Large group of  Yellowfin tuna.


Large group of Yellowfin tuna.

Photo by: Giordano Cipriani

Giordano Cipriani

Tuna Conservation is Working

Two bluefin, a yellowfin, and an albacore tuna species are no longer critically endangered — surprising scientists.

September 20, 2021

Tuna are some of the open ocean’s fastest and strongest predators. While the word “tuna” may bring to mind thoughts of dinner, these massive fish are impressive in their own right. Bluefin tuna can reach 15 feet long and weigh up to 2,000 pounds.

In the midst of one the worst years of climate change in our planet’s history, scientists announced some good news this month:

According to the latest ‘Red List of Threatened Species’ by the International Union for Conservation of Nature (IUCN), four commercially fished tuna species are making a comeback.

Thanks to stricter enforcement of fishing quotas over the past decade, Atlantic bluefin tuna moved from Endangered to Least Concern, Southern bluefin tuna moved from Critically Endangered to Endangered, and both the albacore and yellowfin tunas moved from Near Threatened to Least Concern.

Photo by: IUCN Red List of Threatened Species

IUCN Red List of Threatened Species

The “IUCN Red List update is a powerful sign that, despite increasing pressures on our oceans, species can recover if states truly commit to sustainable practices,” said Dr. Bruno Oberle, IUCN Director General.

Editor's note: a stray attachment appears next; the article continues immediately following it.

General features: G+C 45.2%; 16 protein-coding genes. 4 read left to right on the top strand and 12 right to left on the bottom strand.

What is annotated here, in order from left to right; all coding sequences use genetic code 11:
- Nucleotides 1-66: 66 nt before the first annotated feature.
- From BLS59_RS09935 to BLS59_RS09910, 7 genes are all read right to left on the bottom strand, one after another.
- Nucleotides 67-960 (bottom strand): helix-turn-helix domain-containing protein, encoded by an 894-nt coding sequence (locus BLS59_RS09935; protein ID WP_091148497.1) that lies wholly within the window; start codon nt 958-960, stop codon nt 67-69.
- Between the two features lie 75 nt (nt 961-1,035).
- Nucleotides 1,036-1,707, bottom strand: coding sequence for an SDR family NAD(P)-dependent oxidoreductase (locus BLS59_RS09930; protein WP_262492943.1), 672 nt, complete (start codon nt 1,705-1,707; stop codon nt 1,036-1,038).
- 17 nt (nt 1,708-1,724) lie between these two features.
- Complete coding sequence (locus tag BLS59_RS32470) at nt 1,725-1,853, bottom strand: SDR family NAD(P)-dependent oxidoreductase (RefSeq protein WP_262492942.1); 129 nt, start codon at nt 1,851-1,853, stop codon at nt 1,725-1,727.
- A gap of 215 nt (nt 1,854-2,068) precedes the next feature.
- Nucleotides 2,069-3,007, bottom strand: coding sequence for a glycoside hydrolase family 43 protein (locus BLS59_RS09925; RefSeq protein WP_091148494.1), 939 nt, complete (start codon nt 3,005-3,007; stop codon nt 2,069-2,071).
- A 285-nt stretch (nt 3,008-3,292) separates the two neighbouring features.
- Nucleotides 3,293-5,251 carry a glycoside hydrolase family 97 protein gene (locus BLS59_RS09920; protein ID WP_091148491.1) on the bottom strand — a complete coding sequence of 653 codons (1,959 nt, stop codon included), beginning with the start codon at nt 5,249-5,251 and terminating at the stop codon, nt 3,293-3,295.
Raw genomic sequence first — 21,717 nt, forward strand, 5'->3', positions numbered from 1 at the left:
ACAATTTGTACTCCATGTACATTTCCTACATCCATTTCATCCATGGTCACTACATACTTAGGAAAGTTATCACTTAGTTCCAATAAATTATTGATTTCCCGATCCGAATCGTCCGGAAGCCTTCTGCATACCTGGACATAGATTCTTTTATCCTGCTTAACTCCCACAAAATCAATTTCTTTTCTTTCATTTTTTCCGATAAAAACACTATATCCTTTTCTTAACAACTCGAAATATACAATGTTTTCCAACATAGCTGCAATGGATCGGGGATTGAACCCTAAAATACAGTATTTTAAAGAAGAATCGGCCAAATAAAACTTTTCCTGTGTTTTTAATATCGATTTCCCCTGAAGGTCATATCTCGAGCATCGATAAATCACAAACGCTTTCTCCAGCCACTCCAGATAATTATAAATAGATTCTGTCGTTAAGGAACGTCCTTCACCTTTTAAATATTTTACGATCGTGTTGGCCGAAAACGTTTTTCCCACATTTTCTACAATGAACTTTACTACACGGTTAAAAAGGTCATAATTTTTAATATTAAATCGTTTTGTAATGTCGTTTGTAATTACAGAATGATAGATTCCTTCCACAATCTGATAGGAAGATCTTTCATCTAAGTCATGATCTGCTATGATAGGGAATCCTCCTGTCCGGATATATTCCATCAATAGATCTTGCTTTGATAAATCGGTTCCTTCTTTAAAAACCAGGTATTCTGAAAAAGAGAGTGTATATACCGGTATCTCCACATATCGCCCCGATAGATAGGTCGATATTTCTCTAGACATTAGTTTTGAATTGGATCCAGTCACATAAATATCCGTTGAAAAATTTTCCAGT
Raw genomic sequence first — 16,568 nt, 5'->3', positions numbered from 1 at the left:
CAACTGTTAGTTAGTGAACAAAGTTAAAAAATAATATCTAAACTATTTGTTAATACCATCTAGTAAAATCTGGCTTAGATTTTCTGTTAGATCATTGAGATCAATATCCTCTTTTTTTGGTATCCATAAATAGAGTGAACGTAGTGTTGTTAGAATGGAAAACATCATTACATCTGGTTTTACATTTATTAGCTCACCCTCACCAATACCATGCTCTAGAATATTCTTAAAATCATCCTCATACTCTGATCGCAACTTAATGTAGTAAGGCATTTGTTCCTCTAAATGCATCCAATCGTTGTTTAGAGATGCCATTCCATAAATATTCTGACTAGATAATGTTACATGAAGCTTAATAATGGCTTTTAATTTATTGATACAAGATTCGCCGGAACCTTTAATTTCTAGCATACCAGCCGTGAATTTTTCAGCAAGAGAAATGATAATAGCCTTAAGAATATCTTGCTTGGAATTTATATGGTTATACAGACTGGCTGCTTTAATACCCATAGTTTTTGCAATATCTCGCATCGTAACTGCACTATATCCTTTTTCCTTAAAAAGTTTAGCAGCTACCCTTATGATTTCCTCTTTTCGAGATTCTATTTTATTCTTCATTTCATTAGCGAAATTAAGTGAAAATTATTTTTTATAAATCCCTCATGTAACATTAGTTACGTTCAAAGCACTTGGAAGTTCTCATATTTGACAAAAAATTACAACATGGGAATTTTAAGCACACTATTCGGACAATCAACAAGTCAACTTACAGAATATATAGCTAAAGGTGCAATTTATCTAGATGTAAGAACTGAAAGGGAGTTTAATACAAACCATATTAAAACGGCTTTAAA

This surprisingly fast recovery highlights the enormous benefits of cracking down on illegal fishing.

These marvels of the sea can live up to 35 years, producing as many as 10 million eggs a year.


These marvels of the sea can live up to 35 years, producing as many as 10 million eggs a year.

Photo by: Rodrigo Friscione

Rodrigo Friscione

These marvels of the sea can live up to 35 years, producing as many as 10 million eggs a year.

Despite global improvement for tuna species, many local stocks remain depleted. Researchers caution that this recovery comes in the midst of growing strain on the ocean and marine species.

These new statistics should not be an incentive to loosen fishing regulations.

“We need to keep doing what’s working,” said Beth Polidoro, a marine biologist at Arizona State University.

The new ‘Red List’ updates included a reassessment of the world’s shark and ray populations, finding that 37% are now threatened with extinction, with 31% further affected by habitat loss, and an additional 10% affected by climate change.

Because these animals travel, sometimes thousands of miles, across the ocean, coordinating their protection on a global scale will be the key to seeing more conservation success stories like the tuna.

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